Recently Australia’s National Publicly-funded Homebirth Consortium undertook a national evaluation of outcomes for women and their babies in 12 publicly funded Australian homebirth programs. The research examined data collected for six years from January 2005 to December 2010 for women intending a homebirth at the onset of labour. To avoid skewing of statistics, women who initially planned but ultimately withdrew from the programs during pregnancy were excluded, and mortality rates were examined to determine the percentage of infant death which could be conclusively attributed to physical or chromosomal factors incompatible with life.

Data that was examined related to demographics, mode and place of birth, perineal trauma, management of the third stage of labour, and postpartum haemorrhage greater than 500 ml. Maternal and neonatal transfer to hospital, birth weight, maternal and neonatal morbidity and mortality, admission to a special care nursery and breastfeeding rates were also examined. Of the 1807 women on which data was collected:

  • 84% (1521) succeeded in a homebirth
  • 90% (1631) had a normal vaginal birth, with 10 breech births
  • 52% (945) gave birth in water
  • 17% (315) transferred to hospital
  • 1% of babies (15) were born before the arrival of the midwife
  • 5.4% (97) women underwent a caesarean

Of the 1807 babies born 99% had a birth weight greater than 2500 g with only 3% admitted to the special care nursery. The rate of stillbirth and early neonatal death was low at 1.7 per 1000 births when the expected deaths of babies with foetal anomalies were excluded. Nearly all women initiated breastfeeding with 69% still breastfeeding at 6 weeks. Only 3% of women had an episiotomy and only 1% sustained a third degree tear. Postpartum haemorrhage occurred in only 2% of women even though three quarters chose a physiological management of the third stage (delivery of the placenta without assistance or medication). There were no maternal deaths.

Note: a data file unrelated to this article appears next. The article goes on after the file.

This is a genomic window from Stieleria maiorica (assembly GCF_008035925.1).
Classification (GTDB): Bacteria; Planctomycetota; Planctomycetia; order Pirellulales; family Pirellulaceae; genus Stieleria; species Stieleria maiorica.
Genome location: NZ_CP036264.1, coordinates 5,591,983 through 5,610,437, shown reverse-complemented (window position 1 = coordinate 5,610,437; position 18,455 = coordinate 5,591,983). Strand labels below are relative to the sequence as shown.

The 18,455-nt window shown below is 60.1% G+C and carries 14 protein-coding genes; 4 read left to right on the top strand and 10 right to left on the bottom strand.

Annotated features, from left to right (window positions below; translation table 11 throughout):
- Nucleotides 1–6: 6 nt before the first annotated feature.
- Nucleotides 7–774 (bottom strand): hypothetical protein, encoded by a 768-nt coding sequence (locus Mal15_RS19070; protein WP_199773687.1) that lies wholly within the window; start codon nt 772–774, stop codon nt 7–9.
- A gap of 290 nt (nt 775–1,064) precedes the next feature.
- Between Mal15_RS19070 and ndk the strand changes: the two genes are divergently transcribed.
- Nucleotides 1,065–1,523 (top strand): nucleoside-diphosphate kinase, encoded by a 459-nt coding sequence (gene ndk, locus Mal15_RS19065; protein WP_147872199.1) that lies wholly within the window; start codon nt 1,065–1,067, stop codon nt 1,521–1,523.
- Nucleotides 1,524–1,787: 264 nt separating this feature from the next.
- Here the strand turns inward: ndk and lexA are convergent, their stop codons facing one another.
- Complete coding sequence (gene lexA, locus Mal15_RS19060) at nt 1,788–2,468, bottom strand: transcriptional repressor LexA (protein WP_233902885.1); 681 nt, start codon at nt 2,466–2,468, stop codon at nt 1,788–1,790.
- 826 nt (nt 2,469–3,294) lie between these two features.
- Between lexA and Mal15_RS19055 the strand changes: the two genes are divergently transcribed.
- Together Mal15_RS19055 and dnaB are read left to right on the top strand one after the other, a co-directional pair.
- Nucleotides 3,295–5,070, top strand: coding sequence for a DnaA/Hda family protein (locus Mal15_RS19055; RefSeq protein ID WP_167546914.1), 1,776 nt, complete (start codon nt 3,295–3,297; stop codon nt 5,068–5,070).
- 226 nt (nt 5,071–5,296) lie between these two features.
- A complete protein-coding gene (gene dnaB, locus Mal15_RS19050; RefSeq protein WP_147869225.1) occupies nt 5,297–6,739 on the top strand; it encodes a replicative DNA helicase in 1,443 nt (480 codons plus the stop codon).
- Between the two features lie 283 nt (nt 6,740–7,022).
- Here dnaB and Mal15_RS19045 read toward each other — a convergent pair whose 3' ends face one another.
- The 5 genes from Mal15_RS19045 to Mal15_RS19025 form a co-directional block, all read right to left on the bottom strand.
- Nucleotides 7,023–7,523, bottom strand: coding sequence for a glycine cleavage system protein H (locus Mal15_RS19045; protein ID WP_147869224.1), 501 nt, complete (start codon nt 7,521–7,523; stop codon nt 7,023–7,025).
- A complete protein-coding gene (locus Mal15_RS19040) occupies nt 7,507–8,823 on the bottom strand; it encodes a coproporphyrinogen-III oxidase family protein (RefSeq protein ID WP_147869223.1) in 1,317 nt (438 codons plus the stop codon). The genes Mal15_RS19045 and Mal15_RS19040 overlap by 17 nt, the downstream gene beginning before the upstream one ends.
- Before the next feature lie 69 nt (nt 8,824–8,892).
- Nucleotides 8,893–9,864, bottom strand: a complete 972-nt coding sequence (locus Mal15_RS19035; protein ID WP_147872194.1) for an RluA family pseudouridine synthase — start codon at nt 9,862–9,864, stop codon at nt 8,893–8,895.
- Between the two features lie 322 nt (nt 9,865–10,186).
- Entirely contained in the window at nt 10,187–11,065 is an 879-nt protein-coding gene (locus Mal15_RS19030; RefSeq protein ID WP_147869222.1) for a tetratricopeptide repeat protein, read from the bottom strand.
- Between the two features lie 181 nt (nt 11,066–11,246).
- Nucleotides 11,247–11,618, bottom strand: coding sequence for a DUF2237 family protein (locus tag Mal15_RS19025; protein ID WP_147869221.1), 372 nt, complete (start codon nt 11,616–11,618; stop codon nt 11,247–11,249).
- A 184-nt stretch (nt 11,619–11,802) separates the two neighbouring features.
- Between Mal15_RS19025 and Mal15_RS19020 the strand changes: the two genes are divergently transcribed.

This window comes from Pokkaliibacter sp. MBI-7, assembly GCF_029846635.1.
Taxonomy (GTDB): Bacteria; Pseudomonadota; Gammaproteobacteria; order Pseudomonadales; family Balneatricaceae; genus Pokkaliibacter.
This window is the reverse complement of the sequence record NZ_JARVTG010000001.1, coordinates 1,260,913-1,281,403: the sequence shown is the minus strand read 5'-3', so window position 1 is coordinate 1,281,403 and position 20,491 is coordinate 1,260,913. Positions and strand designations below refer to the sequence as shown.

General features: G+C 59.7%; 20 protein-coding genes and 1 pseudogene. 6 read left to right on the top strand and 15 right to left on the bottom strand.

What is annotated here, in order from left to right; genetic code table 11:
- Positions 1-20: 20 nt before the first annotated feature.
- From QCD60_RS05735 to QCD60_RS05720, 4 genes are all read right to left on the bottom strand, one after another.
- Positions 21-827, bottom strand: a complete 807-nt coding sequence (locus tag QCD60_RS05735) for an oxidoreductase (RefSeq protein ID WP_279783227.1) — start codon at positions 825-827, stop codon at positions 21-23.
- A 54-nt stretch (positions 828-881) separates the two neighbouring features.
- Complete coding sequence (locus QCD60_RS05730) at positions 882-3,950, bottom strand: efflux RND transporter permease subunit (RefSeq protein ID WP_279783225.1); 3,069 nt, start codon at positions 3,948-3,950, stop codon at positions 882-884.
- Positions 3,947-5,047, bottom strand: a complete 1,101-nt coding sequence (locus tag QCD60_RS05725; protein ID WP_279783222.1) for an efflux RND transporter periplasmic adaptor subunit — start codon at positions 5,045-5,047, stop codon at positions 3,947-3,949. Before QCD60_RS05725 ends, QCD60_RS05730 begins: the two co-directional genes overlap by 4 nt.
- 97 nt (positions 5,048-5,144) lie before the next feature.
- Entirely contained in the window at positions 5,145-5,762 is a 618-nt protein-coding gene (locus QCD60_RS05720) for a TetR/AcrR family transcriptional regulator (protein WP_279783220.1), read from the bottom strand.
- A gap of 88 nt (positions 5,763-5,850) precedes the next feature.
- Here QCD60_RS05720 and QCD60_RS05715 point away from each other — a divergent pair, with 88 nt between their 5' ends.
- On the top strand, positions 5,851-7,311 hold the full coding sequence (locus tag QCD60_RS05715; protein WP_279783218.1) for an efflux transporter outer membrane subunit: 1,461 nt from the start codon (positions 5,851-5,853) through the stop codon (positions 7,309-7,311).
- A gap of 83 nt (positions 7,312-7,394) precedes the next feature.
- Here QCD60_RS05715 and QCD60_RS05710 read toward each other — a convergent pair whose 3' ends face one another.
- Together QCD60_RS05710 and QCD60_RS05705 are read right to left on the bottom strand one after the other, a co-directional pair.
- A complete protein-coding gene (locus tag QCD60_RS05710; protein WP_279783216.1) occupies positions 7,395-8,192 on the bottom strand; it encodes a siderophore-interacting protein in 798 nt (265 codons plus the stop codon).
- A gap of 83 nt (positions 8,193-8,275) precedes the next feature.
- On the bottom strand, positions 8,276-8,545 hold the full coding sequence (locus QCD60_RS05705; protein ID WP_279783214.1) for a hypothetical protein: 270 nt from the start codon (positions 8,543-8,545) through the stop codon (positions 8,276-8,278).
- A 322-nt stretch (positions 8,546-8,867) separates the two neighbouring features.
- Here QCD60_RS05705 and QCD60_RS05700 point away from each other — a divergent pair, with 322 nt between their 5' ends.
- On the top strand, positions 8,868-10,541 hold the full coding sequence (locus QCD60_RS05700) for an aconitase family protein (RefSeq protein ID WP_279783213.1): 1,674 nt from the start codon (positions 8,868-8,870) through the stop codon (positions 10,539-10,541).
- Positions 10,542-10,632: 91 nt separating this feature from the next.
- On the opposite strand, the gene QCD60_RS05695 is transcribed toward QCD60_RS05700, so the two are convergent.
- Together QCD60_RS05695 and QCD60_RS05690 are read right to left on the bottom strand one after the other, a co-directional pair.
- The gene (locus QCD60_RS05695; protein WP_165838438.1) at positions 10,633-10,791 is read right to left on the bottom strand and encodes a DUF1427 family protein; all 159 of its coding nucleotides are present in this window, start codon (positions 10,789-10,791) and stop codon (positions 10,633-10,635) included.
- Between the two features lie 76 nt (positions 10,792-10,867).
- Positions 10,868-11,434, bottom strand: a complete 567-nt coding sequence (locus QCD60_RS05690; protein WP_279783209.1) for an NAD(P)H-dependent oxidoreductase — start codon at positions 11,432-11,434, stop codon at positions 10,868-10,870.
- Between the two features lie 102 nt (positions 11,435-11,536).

The results of this research are similar to the largest prospective cohort study on place of birth for women at low risk of complications – The Birthplace in England study – and are promising in terms of determining the comparative safety of hospital and homebirth for low risk women. In particular the high rate of vaginal birth and low rate of caesareans are of note. Also the role played by a high rate of water births in the avoidance of interventions is also worth considering, keeping in mind the starkly lower availability and use of water for birth in hospitals where invention rates are much higher.

However while promising, this study is too small to draw robust conclusions about the safety of homebirth. In addition, the guidelines by which women are admitted to public funded homebirth programs are stringent. As such outcome rates of women homebirthing within publicly funded homebirth programs cannot be accurately compared to those choosing to homebirth outside these programs and away from the controls they enforce. This study does however provide support for the continuation of publicly funded homebirth programs and for ongoing research over time into the benefits of these programs, and ultimately homebirth generally, to women and babies.

Originally Posted on:https://www.mja.com.au/journal/2013/198/11/publicly-funded-homebirth-australia-review-maternal-and-neonatal-outcomes-over-6.

Published on 29/07/2013